Remember Maslow’s Hierarchy of Needs? The main piece that most people know is that you have to have the lower level needs (i.e., physiological and safety) met before you can move to the higher level ones. Although most of us are familiar with this hierarchy, we sometimes forget how it works, or fail to see how it might apply in other situations.
For example, I once attended a church that raised money for the pastor’s discretionary fund. This was a kind of “slush fund” for situations where someone would show up at the church doorstep in desperate need for money (for rent, utilities, food, etc.) and nowhere else to go. One of the ways we funded this account was through a Shrove Tuesday Pancake Supper. One year, I suggested that we place jars and slips of paper on the tables so that people who were “dining” with us could write a brief prayer of encouragement and place it in the jar. Then, whenever the pastor distributed funds, s/he could also include a written prayer.
Although many liked the idea, the senior deacon ultimately shot it down, saying she was worried we might “offend” someone.
To me, this was ridiculous, but it illustrates the point; people who are in such dire need are focused almost solely on having their “physiological and safety needs” met—they are not concerned with whether they are “loved” or “belong” to our church, they’re not thinking about whether a prayer is going to negatively impact their “esteem,” and they sure as heck aren’t going to say, “Well, that prayer just destroyed my ability to self-actualize! How dare a church offer a prayer”?!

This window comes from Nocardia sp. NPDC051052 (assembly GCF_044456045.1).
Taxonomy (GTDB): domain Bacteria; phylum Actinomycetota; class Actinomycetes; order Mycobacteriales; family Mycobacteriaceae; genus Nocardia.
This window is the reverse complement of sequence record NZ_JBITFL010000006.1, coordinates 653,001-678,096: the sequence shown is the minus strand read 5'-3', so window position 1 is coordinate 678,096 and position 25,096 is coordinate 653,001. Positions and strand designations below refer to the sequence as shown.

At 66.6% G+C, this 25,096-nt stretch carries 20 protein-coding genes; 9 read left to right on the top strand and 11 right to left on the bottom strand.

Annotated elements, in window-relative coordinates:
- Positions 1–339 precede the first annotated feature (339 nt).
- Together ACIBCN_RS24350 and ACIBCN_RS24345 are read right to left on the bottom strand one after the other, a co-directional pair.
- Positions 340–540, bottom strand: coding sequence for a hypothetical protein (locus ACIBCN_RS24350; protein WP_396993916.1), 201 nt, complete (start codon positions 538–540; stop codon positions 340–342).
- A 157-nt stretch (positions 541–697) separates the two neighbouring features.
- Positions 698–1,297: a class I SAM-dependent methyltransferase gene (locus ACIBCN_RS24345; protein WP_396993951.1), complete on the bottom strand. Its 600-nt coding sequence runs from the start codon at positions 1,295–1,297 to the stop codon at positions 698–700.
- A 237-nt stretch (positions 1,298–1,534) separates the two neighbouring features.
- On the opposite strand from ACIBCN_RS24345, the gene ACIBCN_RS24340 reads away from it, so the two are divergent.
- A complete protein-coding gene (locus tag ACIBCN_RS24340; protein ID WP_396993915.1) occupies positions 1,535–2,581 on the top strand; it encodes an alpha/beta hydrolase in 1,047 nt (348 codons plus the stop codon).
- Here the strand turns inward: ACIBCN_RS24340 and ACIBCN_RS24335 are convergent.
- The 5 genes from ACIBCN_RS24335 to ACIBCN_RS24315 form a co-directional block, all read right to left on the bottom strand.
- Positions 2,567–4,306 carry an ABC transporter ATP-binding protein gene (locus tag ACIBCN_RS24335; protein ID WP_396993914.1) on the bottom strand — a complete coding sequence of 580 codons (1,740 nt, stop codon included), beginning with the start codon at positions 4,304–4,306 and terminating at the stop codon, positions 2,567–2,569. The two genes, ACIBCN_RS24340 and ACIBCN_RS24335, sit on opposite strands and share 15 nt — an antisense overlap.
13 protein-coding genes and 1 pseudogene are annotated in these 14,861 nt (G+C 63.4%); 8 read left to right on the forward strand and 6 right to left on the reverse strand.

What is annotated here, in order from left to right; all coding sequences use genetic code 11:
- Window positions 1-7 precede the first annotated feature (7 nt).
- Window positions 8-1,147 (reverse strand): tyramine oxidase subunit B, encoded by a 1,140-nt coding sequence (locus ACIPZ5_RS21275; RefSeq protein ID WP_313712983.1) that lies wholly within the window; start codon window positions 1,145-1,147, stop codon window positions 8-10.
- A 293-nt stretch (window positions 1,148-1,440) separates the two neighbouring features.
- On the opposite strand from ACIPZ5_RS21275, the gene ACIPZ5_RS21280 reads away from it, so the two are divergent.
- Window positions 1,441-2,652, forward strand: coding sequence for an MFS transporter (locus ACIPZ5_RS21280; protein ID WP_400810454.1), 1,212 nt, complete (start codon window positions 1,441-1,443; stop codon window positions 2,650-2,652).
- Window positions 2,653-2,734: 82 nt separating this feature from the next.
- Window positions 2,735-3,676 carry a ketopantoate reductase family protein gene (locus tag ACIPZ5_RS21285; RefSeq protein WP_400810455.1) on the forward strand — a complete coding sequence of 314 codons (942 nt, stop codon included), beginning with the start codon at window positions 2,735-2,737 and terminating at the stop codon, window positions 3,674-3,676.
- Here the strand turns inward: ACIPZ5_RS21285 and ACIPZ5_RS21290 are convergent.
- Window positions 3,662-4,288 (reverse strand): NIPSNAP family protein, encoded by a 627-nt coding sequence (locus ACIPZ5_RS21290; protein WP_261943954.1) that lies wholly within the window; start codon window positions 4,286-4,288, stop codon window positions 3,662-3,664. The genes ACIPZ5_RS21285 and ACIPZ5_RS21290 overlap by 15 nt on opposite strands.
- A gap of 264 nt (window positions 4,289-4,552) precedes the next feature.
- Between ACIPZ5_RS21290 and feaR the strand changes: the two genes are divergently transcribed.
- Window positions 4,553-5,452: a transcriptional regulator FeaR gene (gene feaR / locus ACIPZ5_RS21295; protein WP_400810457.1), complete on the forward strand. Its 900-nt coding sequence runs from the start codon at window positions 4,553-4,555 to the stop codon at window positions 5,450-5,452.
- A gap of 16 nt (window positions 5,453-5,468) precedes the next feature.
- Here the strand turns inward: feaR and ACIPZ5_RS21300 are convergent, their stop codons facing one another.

In other words, the senior deacon was operating from a place higher up on the hierarchy than the future recipients of funds, oblivious to the fact that the people we were trying to serve were not residing there.
Juvenile court is a bit like that, although not necessarily for lack of awareness.
The belief that the services Case Navigator™ provides are “duplicative” suggests that people are aware of this. The problem is that the professionals are very focused on the high-level things like legal issues and social-work-type issues—as they should be—to the exclusion of the lower level issues of understanding basic terms, acronyms, logistics and procedures. The high level issues that garner the most attention are obviously really important. But because of heavy caseloads, time pressures, burdensome paperwork and a myriad of other, very good reasons, those lower level things get cast by the wayside.
But here’s the thing—those “physiological and safety” equivalent issues are where their clients are. And if parents don’t understand those lower level, basic things, they’re going to struggle with the higher level ones. Multiplication and division are important, but if you don’t know how to add and subtract, it will be very difficult to learn multiplication and division. Likewise, parents who aren’t familiar with juvenile court and its myriad terms, acronyms, procedures, etc., will struggle to understand what the court and DHS are asking them to do. This isn’t because the court doesn’t do a good job of explaining itself, and not because they’re not “smart enough,” but rather because their focus is still back on trying to figure out things like where to sit in the courtroom, what the attorneys are saying in the courtroom, and how they’re going to get to their court-ordered therapy while still keeping their job—which they are also required to do per DHS’ case plan.